Written by Danielle Kunkle
There are thousands of baby boomers nearing retirement every day. According to Investopedia, about 75% of these baby boomers admit to being behind on saving for retirement. The other 25% may soon come to realize that they aren’t as prepared as they thought they were.
They may come to this realization because most baby boomers are unaware of the fact that Medicare, although paid for during your working years, isn’t free.
Most new Medicare enrollees are surprised to find out that everything they have been paying towards Medicare was only for one part of Medicare, Part A. Once they calculate their potential costs for all the other parts of Medicare, they conclude that their savings aren’t as adequate as they thought.
So how do you avoid the biggest retirement mistake you could make? Simple, you need to plan. Follow the steps below.
Discuss Things Beyond Money with Your Financial Advisor
Now that you know that Medicare isn’t free, you need to discuss the costs of your healthcare in retirement with your financial planner.
Not only that, but you need to discuss with them how often you go to the doctor, what kind of lab work and tests you get on an annual basis, and anything else that might cause a divot in your savings. This may seem like too personal of a subject to discuss with a financial planner, but it’s necessary.
According to Fidelity, on average, a couple will need $280,000+ in retirement savings just for healthcare costs. Discussing your health status can help you and your financial advisor plan for potential expenses such as needing a Medicare Supplement plan or long-term care coverage.
Be Ready for the Unexpected
Never assume that your health will be in tip-top shape for the rest of your life. Yes, you may be healthy now, but that could literally change within a day. Similar to an emergency fund, set aside money in the chance that you become chronically ill.
Suppose you get diagnosed with cancer. Chemotherapy alone costs tens of thousands of dollars in one calendar year, not to mention the surgeries you’d need.
You’ll want to be prepared for an unexpected diagnosis just like this one. If you become ill, the last thing you will want to worry about is how you will be able to afford to fight for your life. Put the right coverage in place to protect yourself.
Plan for Possible Loss of Employment
We’d like to think that our place of work will always have a spot for us when we get into retirement age. However, ageism in the workplace is no myth. Sometimes, employers see the new, younger applicant walking in as the best person to take over a job you’ve been doing for years.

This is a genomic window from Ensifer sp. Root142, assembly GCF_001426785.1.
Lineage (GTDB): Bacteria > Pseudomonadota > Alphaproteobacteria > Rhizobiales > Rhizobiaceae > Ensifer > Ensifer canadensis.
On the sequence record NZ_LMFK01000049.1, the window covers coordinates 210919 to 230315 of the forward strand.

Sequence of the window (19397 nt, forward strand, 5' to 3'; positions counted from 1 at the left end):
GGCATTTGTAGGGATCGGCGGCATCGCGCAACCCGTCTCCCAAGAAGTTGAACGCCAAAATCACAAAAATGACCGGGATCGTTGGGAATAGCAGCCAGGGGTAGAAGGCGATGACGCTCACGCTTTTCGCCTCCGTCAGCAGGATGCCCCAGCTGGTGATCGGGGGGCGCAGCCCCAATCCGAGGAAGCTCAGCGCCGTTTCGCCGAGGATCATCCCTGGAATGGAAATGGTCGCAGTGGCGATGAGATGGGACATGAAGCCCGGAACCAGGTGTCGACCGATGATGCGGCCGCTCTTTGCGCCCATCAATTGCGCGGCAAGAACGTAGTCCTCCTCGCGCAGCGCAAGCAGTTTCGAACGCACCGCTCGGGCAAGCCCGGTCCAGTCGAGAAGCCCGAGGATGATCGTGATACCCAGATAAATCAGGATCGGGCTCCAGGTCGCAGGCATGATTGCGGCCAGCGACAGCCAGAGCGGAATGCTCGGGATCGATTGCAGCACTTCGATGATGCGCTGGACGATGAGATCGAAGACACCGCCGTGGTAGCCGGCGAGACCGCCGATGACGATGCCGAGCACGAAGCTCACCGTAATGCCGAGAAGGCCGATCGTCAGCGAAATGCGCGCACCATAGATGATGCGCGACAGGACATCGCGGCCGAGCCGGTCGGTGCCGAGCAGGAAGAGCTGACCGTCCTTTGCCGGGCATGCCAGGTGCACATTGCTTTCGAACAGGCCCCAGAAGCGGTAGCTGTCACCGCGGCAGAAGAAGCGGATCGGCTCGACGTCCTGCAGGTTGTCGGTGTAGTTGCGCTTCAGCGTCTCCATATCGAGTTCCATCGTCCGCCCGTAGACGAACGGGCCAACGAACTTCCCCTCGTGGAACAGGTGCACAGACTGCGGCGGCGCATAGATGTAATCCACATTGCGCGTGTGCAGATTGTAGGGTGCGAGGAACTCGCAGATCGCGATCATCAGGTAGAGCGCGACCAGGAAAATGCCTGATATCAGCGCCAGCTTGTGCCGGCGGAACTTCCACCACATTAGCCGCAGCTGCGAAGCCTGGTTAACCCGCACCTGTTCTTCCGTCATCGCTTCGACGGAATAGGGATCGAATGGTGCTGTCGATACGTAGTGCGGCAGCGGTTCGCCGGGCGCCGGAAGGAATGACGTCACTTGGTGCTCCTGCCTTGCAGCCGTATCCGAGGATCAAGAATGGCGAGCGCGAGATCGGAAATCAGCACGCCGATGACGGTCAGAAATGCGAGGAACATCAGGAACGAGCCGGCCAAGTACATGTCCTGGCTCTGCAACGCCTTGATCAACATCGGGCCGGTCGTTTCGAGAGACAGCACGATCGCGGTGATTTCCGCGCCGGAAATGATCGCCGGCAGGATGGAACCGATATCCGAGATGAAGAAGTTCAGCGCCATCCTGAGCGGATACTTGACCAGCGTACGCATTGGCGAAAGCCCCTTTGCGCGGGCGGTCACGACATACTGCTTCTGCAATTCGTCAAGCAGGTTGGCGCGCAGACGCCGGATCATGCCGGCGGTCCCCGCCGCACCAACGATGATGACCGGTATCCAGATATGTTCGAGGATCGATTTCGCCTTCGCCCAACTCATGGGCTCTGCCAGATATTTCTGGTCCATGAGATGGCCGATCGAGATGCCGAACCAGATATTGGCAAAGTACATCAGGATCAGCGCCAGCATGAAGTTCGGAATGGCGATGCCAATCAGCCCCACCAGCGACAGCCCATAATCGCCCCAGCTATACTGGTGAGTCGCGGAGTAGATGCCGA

With more baby boomers planning to continue active work past the age of 65, the possibility of having your position taken away from you grows. Therefore, you should never bank on always having that biweekly check flowing into your account.
Have money set aside to replace your income if you were to lose it suddenly.
Set Up an HSA
An HSA is a health savings account. Having this account allows you to be able to put away money without having taxes being taken out of it. The purpose of this account is to help pay for qualified medical expenses.
As of 2019, the maximum contribution amount for an individual is $3,500, while the maximum contribution amount for families is $7,000. Those who have an HSA and are at least 55 years old is allowed to contribute up to $1,000 extra each year.
Qualified medical expenses you can use your HSA to pay for include but are certainly not limited to, hospital services, long-term care, dental and vision services, and even insurance premiums. You can also use your HSA to cover your immediate family member’s qualified medical expenses.
How to Set Up an HSA
To be eligible for an HSA, you must be enrolled in a qualified high-deductible insurance plan. Once you have that setup, you will be able to set up your HSA either through your employer or a bank.
Next best step is to have money be auto drafted from your checking account to your HSA. This will help you make sure you always have a steady flow of money going into your savings account.
Health Savings Accounts with Medicare
Having Medicare while contributing to your HSA is not allowed. If you enroll in any part of Medicare, you will no longer be legally allowed to contribute to your HSA.
Therefore, to continue to be able to contribute to your HSA past 65, you must delay enrolling in Medicare. The only way you can do this without having to pay a late penalty later is to continue to have creditable coverage.
The most common form of creditable coverage past age 65 is a large employer group health plan. If you continue to work for an employer with 20 or more employees and keep their group plan, you can delay Medicare and continue to contribute to your HSA.
The biggest retirement mistake is just failing to plan ahead. If you haven’t been putting enough into savings, start now. Try to start at least doubling the amount you save monthly to try and make up for lost time. The more you can put away now, the better your retirement will be in the long run.